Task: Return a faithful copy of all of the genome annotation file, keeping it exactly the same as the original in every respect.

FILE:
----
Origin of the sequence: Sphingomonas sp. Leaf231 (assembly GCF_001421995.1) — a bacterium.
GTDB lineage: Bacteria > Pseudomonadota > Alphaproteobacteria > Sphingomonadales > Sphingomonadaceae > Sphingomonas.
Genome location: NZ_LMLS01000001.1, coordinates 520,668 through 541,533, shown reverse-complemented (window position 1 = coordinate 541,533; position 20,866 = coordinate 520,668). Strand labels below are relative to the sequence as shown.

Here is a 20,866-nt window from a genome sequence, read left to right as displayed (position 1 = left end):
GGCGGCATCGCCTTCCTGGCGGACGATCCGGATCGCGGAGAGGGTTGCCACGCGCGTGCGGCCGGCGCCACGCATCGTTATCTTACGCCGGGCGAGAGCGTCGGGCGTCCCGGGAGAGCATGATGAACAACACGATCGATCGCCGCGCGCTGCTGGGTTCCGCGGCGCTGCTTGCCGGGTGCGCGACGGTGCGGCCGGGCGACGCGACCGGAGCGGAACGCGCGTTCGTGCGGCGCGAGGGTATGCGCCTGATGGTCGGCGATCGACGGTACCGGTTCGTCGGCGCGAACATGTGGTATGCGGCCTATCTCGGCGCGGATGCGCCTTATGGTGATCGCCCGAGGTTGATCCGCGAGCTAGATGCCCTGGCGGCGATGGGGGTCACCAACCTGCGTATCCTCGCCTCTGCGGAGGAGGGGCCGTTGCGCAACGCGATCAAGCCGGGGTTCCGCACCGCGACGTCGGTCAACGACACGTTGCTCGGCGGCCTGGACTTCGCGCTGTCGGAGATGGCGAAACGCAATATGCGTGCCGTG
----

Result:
Origin of the sequence: Sphingomonas sp. Leaf231 (assembly GCF_001421995.1) — a bacterium.
GTDB lineage: Bacteria > Pseudomonadota > Alphaproteobacteria > Sphingomonadales > Sphingomonadaceae > Sphingomonas.
Genome location: NZ_LMLS01000001.1, coordinates 520,668 through 541,533, shown reverse-complemented (window position 1 = coordinate 541,533; position 20,866 = coordinate 520,668). Strand labels below are relative to the sequence as shown.

Here is a 20,866-nt window from a genome sequence, read left to right as displayed (position 1 = left end):
GGCGGCATCGCCTTCCTGGCGGACGATCCGGATCGCGGAGAGGGTTGCCACGCGCGTGCGGCCGGCGCCACGCATCGTTATCTTACGCCGGGCGAGAGCGTCGGGCGTCCCGGGAGAGCATGATGAACAACACGATCGATCGCCGCGCGCTGCTGGGTTCCGCGGCGCTGCTTGCCGGGTGCGCGACGGTGCGGCCGGGCGACGCGACCGGAGCGGAACGCGCGTTCGTGCGGCGCGAGGGTATGCGCCTGATGGTCGGCGATCGACGGTACCGGTTCGTCGGCGCGAACATGTGGTATGCGGCCTATCTCGGCGCGGATGCGCCTTATGGTGATCGCCCGAGGTTGATCCGCGAGCTAGATGCCCTGGCGGCGATGGGGGTCACCAACCTGCGTATCCTCGCCTCTGCGGAGGAGGGGCCGTTGCGCAACGCGATCAAGCCGGGGTTCCGCACCGCGACGTCGGTCAACGACACGTTGCTCGGCGGCCTGGACTTCGCGCTGTCGGAGATGGCGAAACGCAATATGCGTGCCGTG